For individuals with diabetes, implantable insulin pumps like the Medtronic MiniMed 770G offer continuous subcutaneous insulin infusion. These devices provide better blood glucose control compared to multiple daily injections.

Devices like Probuphine are used to deliver buprenorphine, a medication for opioid dependence. This subdermal implant provides a consistent and long-lasting release of the drug, reducing the risk of relapse.

Medtronic MiniMed™ 770G System

Implantable drug delivery systems are a rapidly advancing field in healthcare. With ongoing research, innovation, and refinements, they have the potential to improve the lives of patients by offering more precise, targeted, and convenient drug delivery options across a range of medical conditions.

AI and Machine Learning Integration

Artificial intelligence (AI) and machine learning algorithms will be at the heart of drug delivery innovation. These technologies will analyse patient data, treatment outcomes, and drug responses to make real-time adjustments in drug delivery. For example, AI-powered insulin pumps will anticipate and prevent hypoglycaemic events in diabetes patients.

Much like personalised drug delivery, AI and ML is a powerful force in modern medicine. These technologies are driving drug discovery, optimizing drug delivery systems, and enhancing patient care through personalized treatment regimens. As they continue to evolve, AI and machine learning will play an increasingly vital role in improving the safety, efficacy, and precision of drug delivery across a wide range of medical conditions.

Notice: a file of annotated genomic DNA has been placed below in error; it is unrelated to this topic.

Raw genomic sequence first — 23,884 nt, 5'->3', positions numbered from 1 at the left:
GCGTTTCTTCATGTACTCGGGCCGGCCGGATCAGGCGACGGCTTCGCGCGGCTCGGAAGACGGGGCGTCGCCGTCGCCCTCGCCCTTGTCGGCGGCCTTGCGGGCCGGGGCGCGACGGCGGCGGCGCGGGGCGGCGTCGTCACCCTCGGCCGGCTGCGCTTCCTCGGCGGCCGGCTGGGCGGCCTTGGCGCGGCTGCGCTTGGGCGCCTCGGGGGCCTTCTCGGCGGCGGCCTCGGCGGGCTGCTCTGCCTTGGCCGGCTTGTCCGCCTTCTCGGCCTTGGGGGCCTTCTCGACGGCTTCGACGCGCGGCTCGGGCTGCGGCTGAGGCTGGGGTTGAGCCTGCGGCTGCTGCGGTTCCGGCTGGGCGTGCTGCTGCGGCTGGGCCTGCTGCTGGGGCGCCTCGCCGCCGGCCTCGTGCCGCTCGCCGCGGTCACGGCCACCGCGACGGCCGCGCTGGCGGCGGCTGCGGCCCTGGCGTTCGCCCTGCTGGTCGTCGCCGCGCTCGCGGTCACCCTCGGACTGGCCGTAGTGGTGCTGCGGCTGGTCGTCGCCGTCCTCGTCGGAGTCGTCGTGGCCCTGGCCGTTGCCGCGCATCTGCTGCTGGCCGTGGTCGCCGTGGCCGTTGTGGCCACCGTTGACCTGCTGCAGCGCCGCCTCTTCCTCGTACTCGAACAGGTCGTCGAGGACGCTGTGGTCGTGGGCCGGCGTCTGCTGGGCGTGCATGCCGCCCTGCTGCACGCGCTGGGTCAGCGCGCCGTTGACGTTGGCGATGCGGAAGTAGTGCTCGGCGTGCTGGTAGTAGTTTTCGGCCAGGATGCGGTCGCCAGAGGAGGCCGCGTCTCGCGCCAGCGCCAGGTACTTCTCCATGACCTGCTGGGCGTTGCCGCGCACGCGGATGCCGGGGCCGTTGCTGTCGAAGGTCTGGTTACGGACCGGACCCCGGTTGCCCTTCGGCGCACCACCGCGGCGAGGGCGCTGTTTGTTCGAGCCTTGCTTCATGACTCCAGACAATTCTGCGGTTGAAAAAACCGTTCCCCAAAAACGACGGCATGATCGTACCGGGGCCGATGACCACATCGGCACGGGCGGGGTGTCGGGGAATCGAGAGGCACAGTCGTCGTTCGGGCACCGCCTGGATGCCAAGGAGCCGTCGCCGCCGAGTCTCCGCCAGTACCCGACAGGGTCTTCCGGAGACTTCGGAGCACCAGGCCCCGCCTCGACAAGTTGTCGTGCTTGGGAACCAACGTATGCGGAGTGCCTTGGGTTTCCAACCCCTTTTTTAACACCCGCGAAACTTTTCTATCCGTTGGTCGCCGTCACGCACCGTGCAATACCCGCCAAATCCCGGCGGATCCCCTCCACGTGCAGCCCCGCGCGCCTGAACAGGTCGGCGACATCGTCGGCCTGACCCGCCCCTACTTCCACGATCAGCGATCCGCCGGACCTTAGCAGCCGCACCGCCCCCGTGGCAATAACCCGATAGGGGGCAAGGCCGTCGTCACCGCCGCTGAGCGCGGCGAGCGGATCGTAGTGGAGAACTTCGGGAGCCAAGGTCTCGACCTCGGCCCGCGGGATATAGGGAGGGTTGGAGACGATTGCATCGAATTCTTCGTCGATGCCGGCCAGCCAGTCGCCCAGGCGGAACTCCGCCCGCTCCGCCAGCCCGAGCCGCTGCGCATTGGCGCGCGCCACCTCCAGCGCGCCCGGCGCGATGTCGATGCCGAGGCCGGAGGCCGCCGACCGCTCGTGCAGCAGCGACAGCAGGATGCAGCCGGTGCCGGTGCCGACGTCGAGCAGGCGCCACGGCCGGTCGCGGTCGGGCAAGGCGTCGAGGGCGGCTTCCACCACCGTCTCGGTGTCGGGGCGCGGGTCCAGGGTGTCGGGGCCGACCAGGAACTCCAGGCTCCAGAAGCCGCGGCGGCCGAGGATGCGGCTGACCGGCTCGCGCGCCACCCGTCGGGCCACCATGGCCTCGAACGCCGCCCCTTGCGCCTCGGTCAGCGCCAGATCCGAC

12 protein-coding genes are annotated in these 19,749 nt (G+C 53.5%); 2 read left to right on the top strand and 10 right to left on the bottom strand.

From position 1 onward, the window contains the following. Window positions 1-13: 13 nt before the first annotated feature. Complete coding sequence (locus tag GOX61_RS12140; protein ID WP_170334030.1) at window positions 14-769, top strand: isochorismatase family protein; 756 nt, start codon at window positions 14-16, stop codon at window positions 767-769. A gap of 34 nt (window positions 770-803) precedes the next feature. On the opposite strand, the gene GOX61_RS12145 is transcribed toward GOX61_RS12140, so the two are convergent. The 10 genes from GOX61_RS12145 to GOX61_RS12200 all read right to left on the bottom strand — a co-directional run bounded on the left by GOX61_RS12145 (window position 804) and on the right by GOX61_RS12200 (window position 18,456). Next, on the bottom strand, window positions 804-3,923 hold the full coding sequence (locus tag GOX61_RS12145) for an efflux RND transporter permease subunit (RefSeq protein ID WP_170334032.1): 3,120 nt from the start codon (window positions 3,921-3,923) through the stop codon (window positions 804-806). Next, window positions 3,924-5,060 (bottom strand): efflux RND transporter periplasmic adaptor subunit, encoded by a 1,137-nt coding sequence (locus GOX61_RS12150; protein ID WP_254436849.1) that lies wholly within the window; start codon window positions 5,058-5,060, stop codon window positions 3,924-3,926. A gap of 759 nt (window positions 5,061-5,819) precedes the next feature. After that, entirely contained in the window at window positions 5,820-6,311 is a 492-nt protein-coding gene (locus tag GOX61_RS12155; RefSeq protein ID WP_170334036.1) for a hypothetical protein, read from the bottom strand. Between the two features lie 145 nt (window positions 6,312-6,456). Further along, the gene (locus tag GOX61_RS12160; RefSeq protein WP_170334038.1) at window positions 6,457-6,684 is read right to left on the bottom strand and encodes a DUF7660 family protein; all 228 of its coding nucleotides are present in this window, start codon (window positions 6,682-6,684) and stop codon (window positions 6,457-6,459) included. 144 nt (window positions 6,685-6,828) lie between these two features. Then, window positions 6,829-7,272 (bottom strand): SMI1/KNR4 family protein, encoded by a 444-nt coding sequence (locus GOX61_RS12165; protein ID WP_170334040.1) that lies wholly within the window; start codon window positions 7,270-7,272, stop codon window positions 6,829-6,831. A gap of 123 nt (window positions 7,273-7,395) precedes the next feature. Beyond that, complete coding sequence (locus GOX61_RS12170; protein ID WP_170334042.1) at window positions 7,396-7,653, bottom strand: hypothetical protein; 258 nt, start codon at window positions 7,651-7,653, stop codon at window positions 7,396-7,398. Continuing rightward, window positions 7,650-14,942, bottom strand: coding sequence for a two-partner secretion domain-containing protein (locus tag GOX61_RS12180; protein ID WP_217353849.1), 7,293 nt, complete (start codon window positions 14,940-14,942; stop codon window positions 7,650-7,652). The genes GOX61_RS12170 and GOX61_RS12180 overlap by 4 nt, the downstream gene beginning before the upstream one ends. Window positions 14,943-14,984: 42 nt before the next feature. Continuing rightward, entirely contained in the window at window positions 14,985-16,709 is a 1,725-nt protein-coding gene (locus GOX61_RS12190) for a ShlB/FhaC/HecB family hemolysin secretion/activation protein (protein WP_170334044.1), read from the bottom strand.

There are promising developments in this space such as Atomwise, a drug discovery company, who are employing AI to predict how existing drugs might be repurposed to treat new diseases. By simulating the interaction between drugs and target proteins, they have identified potential treatments for conditions like Ebola and multiple sclerosis.

Google’s DeepMind used machine learning to develop an AI system that can predict acute kidney injury up to 48 hours before it occurs. Early detection allows healthcare providers to take preventive measures.

It’s difficult to predict the rate of progress with AI, as it typically follows a logarithmic pattern, things can suddenly become possible on a month-to-month timescale, let alone a multi-decade timescale.

Environmental Sustainability

Environmental sustainability in drug delivery is an emerging concern within the healthcare industry. As the demand for pharmaceuticals and medical devices continues to grow, so does the environmental footprint associated with their production, use, and disposal. Incorporating sustainable practices into drug delivery can help mitigate these environmental impacts.

The concept of environmental sustainability in drug delivery encompasses various aspects, including: Reducing Waste, Eco-friendly Materials, Energy Efficiency, Carbon Footprint, and responsible end of life management.